The Q&A Archives: Mugo Pines

Question: One of my three mugo pines died and one other is showing browning but one is great. What kills them? I live in Zone 1 north of Reno.

Answer: It can be confusing when the same species growing in supposedly the same conditions perform differently. Here are some other possibilities to consider: One may have good drainage and the others have poor drainage. One could be getting more water than the other. The soil could be compacted where one is located. There could be construction debris under one, inhibiting root growth. One could have been root bound when planted so the roots continue wrapping around themselves, inhibiting growth. Did the roots dry out before transplanting? Was there any damage to the roots? Has there been any construction activity near the plant? Heavy equipment compacts the soil and can damage roots. Have you applied any weed killer near the tree? Any chemical drift from the neighborhood? Transplant shock is another possibility. Having said that, the most common cause of plant problems in the Southwest is inefficient watering, whether too much, not enough, or applied in the wrong spot and the wrong depth. I've included some detail on watering below. You might also want to contact your County Cooperative Extension office to see if they are aware of any problems affecting mugo pines in your area.

It's important to allow water to soak deeply through the entire root zone. Desert soil and water both contain salts, which can accumulate in the root zone over time. This salt buildup forms where the water stops penetrating. If you ?sprinkle? plants lightly and frequently with a hose or watering can or run drip irrigation for short periods, salts will build up in the top layers of soil and damage or kill your plant. Salt burn shows up as yellowing and browning, and then leaf or needle drop. Deep watering?or leaching?prevents this by flushing the salts past the root zone.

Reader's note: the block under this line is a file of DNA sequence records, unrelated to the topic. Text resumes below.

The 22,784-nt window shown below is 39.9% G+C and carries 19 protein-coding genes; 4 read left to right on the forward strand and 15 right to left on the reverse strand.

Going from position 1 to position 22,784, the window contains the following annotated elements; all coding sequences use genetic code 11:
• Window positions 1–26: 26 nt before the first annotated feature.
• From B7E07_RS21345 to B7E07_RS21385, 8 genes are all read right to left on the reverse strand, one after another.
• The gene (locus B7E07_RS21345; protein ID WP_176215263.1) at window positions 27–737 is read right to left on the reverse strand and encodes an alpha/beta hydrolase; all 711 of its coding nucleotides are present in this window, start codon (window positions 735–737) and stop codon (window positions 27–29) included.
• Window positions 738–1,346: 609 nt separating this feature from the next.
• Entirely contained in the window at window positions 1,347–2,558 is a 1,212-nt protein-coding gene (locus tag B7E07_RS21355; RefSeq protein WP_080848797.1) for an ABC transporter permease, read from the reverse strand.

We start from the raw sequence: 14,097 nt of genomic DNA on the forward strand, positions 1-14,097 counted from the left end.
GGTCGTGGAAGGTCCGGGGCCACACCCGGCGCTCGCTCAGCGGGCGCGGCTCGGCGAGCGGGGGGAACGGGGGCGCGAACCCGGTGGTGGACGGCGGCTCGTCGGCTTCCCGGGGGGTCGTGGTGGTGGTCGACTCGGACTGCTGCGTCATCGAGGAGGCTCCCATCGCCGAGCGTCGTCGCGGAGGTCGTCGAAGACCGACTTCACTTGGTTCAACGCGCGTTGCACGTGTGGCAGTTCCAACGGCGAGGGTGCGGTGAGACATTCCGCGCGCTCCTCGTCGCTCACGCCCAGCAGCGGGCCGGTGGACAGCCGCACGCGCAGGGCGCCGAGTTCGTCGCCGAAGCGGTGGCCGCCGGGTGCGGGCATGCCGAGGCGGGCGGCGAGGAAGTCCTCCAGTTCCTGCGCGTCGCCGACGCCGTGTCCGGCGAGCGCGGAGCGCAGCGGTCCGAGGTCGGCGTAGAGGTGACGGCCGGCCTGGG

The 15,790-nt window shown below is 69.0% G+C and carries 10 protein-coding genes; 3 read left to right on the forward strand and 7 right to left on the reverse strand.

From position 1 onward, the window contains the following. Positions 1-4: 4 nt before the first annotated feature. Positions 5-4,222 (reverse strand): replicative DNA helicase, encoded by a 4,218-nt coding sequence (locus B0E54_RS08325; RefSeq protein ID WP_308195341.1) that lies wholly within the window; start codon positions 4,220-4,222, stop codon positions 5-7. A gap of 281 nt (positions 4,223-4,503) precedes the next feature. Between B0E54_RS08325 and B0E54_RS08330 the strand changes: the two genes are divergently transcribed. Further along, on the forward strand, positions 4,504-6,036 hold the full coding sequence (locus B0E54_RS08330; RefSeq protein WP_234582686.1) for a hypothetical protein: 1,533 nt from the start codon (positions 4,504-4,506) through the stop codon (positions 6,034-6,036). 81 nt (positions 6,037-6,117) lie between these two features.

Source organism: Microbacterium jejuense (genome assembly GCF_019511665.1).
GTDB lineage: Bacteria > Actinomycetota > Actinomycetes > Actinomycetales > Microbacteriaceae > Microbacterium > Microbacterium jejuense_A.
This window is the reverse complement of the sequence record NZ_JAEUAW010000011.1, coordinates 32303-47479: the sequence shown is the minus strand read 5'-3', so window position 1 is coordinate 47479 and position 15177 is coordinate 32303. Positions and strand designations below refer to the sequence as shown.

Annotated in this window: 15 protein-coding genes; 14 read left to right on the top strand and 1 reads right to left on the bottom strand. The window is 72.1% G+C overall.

Roots also need oxygen to survive and soil that is continually wet doesn?t provide it. Use a soil probe (any long, pointed piece of metal or wood to poke into the soil) to check how far water has penetrated. The probe moves easily through moist soil, but stops when it hits hard dry soil. For shrubs, water should reach 2 feet deep, for trees 3 feet deep. It's essential that you allow your system to run long enough for water to penetrate the appropriate depth. Depending on the size emitters, soil type, etc. this might take several hours. The majority of people do not let the water run long enough. There are numerous variables involved for watering schedules, such as type of soil, how fast or slow it drains, sun and wind exposure at your site, temperature, age and condition of the plants and much more. Use the information above to determine how moist the soil is before automatically applying more water. After a thorough soaking, allow the top 3 inches of soil to dry out before watering again. I would not recommend fertilizing during the summer, as the heat is stressful enough and adding fertilizer "forces" the plant to grow at a time when it is better off just maintaining. Fertilizer burn resembles salt burn. I hope this info helps.

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